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Muhasabah – Taking Accountability of Oneself: Part 1

March 14, 2013 in Lifestyle with 1 Comment

To understand a subject which is not tangible, we often make use of metaphors to assist our understanding. Take anger as an example, while anger cannot physically be seen, its effects are very real and tangible.

The Messenger of Allah (PBUH) said: “Anger is a burning coal. It burns in the heart.” (Al-Tirmidhi and Al-Bayhaqi)

Anger is analogous to a fire residing in our hearts. It burns as an ember under a piece of charcoal, rather harmlessly. However, this ember can quite easily transform into a raging ball of fire. The impetus for the ember to turn into fire is pride. A prideful person is most easily offended and the most painfully stung by criticism. It is also interesting to note that it is from this fire that shaytaan was created. Anger, pride, fire and shaytaan share very similar connotations.

There are many prophetic traditions that caution against anger, for example Abu Hurayrah relates that a man said to the Prophet (PBUH): “Counsel me.” The Prophet (PBUH) said: “Do not get angry.” The man repeated his request many times, but the Prophet (PBUH) kept saying: “Do not get angry.” (Al-Bukhari)

There are two points worth mentioning. Firstly, it indicates the importance of controlling one’s anger, and that doing so has far-reaching implications for our welfare both in the worldly life and in the Hereafter. Secondly, it is interesting to note that the hadeeth is alluding to the fact that anger is a strength that resides within all of us and is not blameworthy since it is a natural, human emotion. The hadeeth is instructing us not to act upon that emotion when we are beset by it.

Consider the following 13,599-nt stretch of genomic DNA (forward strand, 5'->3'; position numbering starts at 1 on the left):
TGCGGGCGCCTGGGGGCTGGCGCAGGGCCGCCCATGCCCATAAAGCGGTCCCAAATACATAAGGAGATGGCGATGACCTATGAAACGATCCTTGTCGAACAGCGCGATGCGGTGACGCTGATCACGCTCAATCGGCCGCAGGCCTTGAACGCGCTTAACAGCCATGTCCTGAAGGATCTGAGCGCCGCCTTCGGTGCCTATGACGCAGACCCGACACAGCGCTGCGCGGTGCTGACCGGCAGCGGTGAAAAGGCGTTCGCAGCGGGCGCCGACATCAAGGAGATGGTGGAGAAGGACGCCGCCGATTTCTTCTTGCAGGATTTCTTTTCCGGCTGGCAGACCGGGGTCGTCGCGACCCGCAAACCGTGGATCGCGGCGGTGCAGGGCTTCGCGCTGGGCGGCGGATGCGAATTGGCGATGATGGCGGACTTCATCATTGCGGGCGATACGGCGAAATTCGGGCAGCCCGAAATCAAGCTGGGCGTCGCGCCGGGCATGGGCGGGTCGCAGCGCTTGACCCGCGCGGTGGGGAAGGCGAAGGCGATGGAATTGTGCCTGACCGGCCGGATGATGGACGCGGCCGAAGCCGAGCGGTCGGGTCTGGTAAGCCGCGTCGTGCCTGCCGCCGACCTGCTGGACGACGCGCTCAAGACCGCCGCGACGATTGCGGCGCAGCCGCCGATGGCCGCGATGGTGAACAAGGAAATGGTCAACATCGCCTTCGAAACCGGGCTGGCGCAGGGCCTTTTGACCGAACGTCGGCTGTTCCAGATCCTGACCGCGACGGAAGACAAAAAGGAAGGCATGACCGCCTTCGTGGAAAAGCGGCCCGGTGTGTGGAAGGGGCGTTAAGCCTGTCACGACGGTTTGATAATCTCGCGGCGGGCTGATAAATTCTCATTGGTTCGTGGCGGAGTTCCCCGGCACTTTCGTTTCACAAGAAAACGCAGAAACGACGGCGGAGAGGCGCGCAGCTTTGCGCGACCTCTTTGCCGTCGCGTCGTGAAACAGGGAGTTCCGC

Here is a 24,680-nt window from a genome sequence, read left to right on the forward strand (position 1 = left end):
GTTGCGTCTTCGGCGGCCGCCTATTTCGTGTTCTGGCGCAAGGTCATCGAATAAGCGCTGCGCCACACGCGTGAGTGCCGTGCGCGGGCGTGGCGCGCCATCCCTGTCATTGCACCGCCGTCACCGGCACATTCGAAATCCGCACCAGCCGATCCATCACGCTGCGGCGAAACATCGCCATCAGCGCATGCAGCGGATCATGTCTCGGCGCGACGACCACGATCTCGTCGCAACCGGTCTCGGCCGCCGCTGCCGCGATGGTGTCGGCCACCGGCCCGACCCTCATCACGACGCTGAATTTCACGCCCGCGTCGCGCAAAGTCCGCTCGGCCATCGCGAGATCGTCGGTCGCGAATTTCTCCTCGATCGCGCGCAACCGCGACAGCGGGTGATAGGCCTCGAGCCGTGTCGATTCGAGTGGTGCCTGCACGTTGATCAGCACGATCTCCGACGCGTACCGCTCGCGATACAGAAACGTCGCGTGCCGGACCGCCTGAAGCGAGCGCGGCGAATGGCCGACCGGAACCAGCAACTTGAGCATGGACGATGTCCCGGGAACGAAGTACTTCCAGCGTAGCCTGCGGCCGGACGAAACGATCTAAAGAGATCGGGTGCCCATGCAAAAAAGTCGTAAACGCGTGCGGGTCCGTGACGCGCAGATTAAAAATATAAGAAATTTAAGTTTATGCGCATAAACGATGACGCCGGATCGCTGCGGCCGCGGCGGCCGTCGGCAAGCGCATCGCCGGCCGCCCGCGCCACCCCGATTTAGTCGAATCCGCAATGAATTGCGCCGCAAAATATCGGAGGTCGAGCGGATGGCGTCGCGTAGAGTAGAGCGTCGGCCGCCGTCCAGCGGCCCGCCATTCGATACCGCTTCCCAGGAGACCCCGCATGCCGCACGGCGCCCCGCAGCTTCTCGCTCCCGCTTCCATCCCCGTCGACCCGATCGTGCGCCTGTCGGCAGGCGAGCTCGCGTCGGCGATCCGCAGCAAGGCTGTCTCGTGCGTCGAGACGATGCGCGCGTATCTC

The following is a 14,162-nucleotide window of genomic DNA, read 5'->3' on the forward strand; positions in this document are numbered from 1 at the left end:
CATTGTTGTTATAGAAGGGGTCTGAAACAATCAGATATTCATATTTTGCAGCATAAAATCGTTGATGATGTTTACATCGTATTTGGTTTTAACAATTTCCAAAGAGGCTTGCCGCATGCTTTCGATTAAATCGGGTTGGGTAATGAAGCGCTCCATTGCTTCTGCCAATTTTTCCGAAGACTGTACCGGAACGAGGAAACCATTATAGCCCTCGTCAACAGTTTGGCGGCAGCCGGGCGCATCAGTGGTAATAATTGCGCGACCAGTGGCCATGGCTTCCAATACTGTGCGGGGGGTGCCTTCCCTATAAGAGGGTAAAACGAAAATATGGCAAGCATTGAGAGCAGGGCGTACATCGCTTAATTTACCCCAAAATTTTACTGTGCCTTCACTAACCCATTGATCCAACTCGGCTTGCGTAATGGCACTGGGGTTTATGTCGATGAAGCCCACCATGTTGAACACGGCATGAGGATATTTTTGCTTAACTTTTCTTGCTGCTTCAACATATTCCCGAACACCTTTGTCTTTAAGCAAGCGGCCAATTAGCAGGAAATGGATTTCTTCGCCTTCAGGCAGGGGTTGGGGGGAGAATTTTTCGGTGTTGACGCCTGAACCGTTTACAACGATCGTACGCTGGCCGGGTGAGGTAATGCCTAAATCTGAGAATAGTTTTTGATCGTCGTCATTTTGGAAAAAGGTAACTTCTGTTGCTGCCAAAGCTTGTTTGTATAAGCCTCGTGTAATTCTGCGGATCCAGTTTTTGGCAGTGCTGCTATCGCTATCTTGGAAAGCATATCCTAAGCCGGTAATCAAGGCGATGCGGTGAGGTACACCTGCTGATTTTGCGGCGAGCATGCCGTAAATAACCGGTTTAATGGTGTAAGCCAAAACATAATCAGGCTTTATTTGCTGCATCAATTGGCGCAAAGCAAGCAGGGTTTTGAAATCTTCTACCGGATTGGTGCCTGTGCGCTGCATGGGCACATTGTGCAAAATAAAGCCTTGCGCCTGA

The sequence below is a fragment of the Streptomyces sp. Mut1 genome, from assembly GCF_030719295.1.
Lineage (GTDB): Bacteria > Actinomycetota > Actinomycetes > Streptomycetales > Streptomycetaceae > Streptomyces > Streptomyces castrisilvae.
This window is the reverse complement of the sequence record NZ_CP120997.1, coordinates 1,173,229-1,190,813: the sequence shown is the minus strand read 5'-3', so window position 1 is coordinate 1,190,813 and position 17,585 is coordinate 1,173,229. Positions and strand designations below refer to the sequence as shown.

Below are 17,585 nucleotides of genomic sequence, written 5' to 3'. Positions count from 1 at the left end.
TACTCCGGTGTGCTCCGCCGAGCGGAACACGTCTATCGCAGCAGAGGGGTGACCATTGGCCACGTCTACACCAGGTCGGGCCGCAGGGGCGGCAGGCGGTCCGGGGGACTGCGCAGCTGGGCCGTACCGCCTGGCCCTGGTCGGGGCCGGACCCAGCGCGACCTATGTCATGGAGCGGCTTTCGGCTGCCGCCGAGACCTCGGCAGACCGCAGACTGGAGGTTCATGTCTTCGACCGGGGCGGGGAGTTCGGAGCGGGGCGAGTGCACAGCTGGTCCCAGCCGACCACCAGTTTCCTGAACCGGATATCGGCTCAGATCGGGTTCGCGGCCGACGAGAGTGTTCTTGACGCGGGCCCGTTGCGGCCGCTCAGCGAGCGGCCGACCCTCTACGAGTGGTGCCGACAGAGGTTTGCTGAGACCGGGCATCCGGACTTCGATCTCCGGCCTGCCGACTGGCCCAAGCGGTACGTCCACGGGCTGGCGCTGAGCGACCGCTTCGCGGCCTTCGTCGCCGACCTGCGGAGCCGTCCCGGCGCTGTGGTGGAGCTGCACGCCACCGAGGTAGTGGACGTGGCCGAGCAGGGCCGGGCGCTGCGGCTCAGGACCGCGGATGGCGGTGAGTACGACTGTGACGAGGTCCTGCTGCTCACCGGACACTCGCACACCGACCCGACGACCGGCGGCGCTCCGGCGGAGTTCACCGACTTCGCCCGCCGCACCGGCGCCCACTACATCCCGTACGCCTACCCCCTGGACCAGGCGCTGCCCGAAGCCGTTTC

This brings us to a second narration:

Abu Hurayrah narrated, “The Messenger of Allah (PBUH) said, ‘The strong person is not he who has physical strength but the person is strong if he can control his anger.” (Al-Bukhari and Muslim)

The strong one is the one who is able to become a king over his nafs. The Prophet (PBUH) here, expressed the word yamliku which comes from malik meaning to have kingdom over something. Having control or kingdom over your nafs is exactly what is required. For a king among people is one who no-one rules except God, the Most High, and who does not need anyone except God – Great and Glorious. Yet the kingdom proper to man is his own heart and soul, where his soldiers are his appetites, his anger and his affections; while his subjects are his tongue, his eyes, his hands and the rest of his organs. If he rules them and they do not rule him, and if they obey him and he does not obey them, he will attain the level of a king in this world.

Anger can be an effective tool when used in the right place and to the right degree. For instance, if your life or your property is at stake one would not deny that anger is a useful tool to repel the danger. Anger can also be felt for the sake of Allah. However, this anger, when sincere for Allah’s sake, will only inspire us to noble deeds and to personal sacrifice, and never to base, unjust, or ignoble actions.

It is when this strength of anger is misappropriated that oppression and violation of rights take hold. Indeed, the word dhulm means just that, putting something in a place that it does not belong to. That is when we become what is known as a concupiscent soul. What is required from us on the other hand is the equilibrium, the mutawassit. Achieving this will allow us to go some way in achieving the happiness we are all in pursuit of.

Read Part 2.

By Haroon Sidat of 1st Ethical Trust

Haroon Sidat writes on behalf of the 1st Ethical Charitable Trust, which encourages British Muslims to benefit wider society, thereby fostering improved social and religious cohesion.

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One Comment

  1. UzairMarch 14, 2013 at 2:06 pmReply

    A well written and a really needed article!

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